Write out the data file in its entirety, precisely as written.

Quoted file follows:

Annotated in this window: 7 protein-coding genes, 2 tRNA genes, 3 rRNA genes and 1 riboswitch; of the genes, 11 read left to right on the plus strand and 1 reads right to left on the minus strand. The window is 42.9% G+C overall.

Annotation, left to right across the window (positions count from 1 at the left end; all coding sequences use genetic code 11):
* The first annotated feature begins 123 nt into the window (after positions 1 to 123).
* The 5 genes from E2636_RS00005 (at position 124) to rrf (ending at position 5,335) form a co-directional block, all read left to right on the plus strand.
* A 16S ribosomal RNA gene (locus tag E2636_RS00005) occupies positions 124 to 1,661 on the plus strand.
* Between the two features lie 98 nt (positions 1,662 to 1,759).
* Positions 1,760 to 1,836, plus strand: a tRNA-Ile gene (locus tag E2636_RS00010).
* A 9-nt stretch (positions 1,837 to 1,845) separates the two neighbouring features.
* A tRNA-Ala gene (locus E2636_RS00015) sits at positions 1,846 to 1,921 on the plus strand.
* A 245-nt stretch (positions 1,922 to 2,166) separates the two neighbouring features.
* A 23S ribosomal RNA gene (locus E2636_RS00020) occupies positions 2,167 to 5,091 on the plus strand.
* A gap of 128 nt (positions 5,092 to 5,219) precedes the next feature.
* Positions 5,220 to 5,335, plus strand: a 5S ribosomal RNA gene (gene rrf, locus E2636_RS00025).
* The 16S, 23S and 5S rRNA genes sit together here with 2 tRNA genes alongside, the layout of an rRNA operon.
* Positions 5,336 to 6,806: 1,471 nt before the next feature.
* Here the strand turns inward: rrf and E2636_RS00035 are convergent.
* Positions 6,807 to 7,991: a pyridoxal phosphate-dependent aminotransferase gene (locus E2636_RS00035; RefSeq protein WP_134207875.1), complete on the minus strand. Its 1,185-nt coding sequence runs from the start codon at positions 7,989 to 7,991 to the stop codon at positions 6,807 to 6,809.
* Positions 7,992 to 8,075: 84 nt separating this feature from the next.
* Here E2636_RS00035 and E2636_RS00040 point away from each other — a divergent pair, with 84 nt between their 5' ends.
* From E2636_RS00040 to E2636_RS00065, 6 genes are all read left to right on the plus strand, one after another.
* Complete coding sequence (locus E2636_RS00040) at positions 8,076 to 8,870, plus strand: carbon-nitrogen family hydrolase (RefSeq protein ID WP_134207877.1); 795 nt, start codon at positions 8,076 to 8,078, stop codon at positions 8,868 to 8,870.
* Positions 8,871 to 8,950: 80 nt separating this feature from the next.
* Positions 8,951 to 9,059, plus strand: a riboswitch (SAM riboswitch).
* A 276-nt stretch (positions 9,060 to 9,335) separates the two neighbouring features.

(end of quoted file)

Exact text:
Annotated in this window: 7 protein-coding genes, 2 tRNA genes, 3 rRNA genes and 1 riboswitch; of the genes, 11 read left to right on the plus strand and 1 reads right to left on the minus strand. The window is 42.9% G+C overall.

Annotation, left to right across the window (positions count from 1 at the left end; all coding sequences use genetic code 11):
* The first annotated feature begins 123 nt into the window (after positions 1 to 123).
* The 5 genes from E2636_RS00005 (at position 124) to rrf (ending at position 5,335) form a co-directional block, all read left to right on the plus strand.
* A 16S ribosomal RNA gene (locus tag E2636_RS00005) occupies positions 124 to 1,661 on the plus strand.
* Between the two features lie 98 nt (positions 1,662 to 1,759).
* Positions 1,760 to 1,836, plus strand: a tRNA-Ile gene (locus tag E2636_RS00010).
* A 9-nt stretch (positions 1,837 to 1,845) separates the two neighbouring features.
* A tRNA-Ala gene (locus E2636_RS00015) sits at positions 1,846 to 1,921 on the plus strand.
* A 245-nt stretch (positions 1,922 to 2,166) separates the two neighbouring features.
* A 23S ribosomal RNA gene (locus E2636_RS00020) occupies positions 2,167 to 5,091 on the plus strand.
* A gap of 128 nt (positions 5,092 to 5,219) precedes the next feature.
* Positions 5,220 to 5,335, plus strand: a 5S ribosomal RNA gene (gene rrf, locus E2636_RS00025).
* The 16S, 23S and 5S rRNA genes sit together here with 2 tRNA genes alongside, the layout of an rRNA operon.
* Positions 5,336 to 6,806: 1,471 nt before the next feature.
* Here the strand turns inward: rrf and E2636_RS00035 are convergent.
* Positions 6,807 to 7,991: a pyridoxal phosphate-dependent aminotransferase gene (locus E2636_RS00035; RefSeq protein WP_134207875.1), complete on the minus strand. Its 1,185-nt coding sequence runs from the start codon at positions 7,989 to 7,991 to the stop codon at positions 6,807 to 6,809.
* Positions 7,992 to 8,075: 84 nt separating this feature from the next.
* Here E2636_RS00035 and E2636_RS00040 point away from each other — a divergent pair, with 84 nt between their 5' ends.
* From E2636_RS00040 to E2636_RS00065, 6 genes are all read left to right on the plus strand, one after another.
* Complete coding sequence (locus E2636_RS00040) at positions 8,076 to 8,870, plus strand: carbon-nitrogen family hydrolase (RefSeq protein ID WP_134207877.1); 795 nt, start codon at positions 8,076 to 8,078, stop codon at positions 8,868 to 8,870.
* Positions 8,871 to 8,950: 80 nt separating this feature from the next.
* Positions 8,951 to 9,059, plus strand: a riboswitch (SAM riboswitch).
* A 276-nt stretch (positions 9,060 to 9,335) separates the two neighbouring features.